In a little over seven weeks, Microsoft will deliver what is set to be the last big version upgrade to its flagship Windows operating system. It will mark the end of an era of packaged operating systems.
On 29 July — the launch date was revealed this week — consumers will be able to download Windows 10 to their PCs and tablets.
Those running legitimate copies of older versions of Windows — 7 and 8.1 — will get the new software free of charge (XP and Vista users are excluded from the free upgrade deal).
Windows 10 is set to be starkly different to how consumers have installed and experienced Windows in the past.
Firstly, most users will get the new operating system through Windows Update rather than buying a boxed product on DVD at a retail store. (However, given South Africa’s broadband constraints, consumers will also be able to take their computers to selected IT retailers to have the upgrade done in-store.)
Secondly, Windows 10 will begin a significant shift away from the way Microsoft has historically sold its software. Windows is set to become a service, where updates and improvements are delivered more frequently, more in line with the way smartphones work. It’s possible there never will be a Windows 11. That doesn’t mean this is the end of the line for Windows — far from it. It’s just that the business model has shifted. Don’t be surprised if at some point in the future, Microsoft asks Windows users to pay an annual subscription fee in return for getting the latest updates, much like it does today with Office 365.
Microsoft has also changed the way it’s building the latest version of Windows. It has made technical previews available to anyone interested in running the pre-release software. More than 4m people are already running the software ahead of its launch. This has helped Microsoft interface directly with both business and retail users, getting valuable feedback on what they like and don’t like about the operating system. According to Anthony Doherty, who heads the Windows Business Group at Microsoft South Africa, Windows 10 developers have received more than 800 000 individual feature requests and other feedback from users of the technical preview.
Those already running the technical preview won’t have to upgrade to the final version and can simply elect to continue running the pre-release software. There are risks associated with this — the software is not deemed sufficiently bug-free to warrant commercial release — but millions of more technically minded users (read: geeks) are likely to go for this option to be first to get to tinker.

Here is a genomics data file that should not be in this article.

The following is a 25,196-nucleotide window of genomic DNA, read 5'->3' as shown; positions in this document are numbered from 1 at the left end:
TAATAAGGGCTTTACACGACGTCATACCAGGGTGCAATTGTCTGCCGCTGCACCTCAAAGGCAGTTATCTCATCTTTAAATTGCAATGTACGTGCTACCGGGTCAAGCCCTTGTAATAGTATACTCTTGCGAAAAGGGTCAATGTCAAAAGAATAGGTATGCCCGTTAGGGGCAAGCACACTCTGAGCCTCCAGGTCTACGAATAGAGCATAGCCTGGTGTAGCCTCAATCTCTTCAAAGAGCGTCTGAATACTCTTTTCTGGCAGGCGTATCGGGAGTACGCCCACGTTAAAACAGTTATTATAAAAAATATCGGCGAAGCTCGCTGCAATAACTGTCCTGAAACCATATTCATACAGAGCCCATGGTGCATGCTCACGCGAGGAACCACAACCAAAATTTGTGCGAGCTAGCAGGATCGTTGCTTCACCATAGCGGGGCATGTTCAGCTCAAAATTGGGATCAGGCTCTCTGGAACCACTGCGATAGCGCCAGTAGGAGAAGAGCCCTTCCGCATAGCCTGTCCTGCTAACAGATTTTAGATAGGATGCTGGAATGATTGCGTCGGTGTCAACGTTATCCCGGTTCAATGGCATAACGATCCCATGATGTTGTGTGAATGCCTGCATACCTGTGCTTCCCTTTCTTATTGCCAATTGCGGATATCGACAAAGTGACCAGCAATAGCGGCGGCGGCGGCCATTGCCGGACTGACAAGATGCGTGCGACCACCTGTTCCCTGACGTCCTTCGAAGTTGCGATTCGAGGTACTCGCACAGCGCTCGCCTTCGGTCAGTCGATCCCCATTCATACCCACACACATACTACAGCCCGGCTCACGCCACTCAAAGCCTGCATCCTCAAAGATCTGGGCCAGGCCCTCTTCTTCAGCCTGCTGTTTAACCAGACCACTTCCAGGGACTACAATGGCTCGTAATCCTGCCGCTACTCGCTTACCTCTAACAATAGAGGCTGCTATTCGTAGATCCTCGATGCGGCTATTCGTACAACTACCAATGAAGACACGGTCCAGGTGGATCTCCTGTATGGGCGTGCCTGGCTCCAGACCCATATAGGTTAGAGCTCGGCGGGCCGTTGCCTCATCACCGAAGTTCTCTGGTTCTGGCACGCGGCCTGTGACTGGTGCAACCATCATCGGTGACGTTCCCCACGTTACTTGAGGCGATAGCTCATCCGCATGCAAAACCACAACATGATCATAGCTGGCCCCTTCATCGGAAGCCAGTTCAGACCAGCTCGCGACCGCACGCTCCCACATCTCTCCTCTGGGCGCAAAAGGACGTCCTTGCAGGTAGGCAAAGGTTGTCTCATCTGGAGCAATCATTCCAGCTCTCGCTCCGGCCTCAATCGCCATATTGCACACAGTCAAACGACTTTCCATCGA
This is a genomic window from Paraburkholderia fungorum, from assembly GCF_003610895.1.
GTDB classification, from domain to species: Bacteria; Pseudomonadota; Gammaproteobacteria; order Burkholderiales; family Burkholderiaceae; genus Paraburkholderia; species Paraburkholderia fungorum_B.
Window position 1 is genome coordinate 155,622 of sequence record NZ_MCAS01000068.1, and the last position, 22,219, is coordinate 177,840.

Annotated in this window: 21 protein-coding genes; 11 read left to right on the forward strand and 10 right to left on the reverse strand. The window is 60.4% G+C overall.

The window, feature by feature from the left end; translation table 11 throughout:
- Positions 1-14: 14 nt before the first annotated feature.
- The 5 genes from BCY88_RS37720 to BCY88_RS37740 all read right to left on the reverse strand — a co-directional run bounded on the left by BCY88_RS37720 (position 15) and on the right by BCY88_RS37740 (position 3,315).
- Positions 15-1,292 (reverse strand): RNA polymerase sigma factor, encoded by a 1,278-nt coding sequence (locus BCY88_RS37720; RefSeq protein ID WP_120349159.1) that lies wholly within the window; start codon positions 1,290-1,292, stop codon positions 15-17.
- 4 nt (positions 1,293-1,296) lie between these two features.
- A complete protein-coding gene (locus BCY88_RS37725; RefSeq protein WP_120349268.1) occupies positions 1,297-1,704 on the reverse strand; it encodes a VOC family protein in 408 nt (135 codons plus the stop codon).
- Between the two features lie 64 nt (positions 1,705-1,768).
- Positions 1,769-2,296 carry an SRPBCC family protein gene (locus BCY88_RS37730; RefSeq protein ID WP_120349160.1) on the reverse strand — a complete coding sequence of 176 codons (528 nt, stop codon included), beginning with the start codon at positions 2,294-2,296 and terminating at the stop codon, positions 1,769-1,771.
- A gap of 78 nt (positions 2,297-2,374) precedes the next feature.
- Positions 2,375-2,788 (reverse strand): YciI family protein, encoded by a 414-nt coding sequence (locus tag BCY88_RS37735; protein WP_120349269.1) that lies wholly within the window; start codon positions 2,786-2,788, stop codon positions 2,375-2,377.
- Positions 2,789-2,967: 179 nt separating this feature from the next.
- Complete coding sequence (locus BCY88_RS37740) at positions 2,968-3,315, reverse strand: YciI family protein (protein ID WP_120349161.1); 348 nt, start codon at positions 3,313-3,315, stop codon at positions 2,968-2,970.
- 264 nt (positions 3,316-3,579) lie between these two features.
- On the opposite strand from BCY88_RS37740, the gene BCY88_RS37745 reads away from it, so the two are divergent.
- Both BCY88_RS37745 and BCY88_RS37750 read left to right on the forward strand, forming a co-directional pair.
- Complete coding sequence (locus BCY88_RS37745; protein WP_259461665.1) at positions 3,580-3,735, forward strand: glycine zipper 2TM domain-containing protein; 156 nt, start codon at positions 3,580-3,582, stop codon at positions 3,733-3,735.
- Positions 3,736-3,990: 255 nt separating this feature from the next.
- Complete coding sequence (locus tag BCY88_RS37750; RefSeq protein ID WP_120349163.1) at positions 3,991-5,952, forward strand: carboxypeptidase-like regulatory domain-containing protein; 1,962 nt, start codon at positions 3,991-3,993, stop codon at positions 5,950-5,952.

Windows 10 includes a range of new features. Chief among them is a new Start menu (ditched controversially in Windows 8), which marries the interface design elements of Windows 7 with the much-loathed tile-driven design of 8. Where Windows 8 felt like a rushed and forced reaction to tablet competitors — the iPad was ascendant at the time — Windows 10 looks at home on both tablets and on traditional keyboard-and-mouse-driven PCs.
Also included in Windows 10 is a new Web browser, called Edge. The much-maligned Internet Explorer is still there, mainly for corporate users with legacy business applications only supported in IE. But Edge is the new default browser. With Edge, Microsoft is hoping to reclaim some of the market share it has lost in recent years to Google’s Chrome and the open-source Firefox browser.
The new software also includes Cortana, Microsoft’s voice-driven personal assistant and rival to Apple’s Siri and Google’s voice search tools.
Unfortunately, Doherty says Cortana will not be available in South Africa at Windows 10’s launch and won’t say if Microsoft has any plans to introduce it here. What he will say is it’s not imminent.
Users can, however, change their computer’s region settings to the US or the UK to get access to a limited set of its services.
This issue is, however, unlikely to hold back many South African users from upgrading. Microsoft will be hoping to get as many Windows 7 and 8 users onto 10 as quickly as possible. With the free upgrade offer, it surely will. Convincing the hold-outs still running the 14-year-old Windows XP could be trickier.
- Duncan McLeod is TechCentral’s editor. Find him on Twitter
- This column was first published in the Sunday Times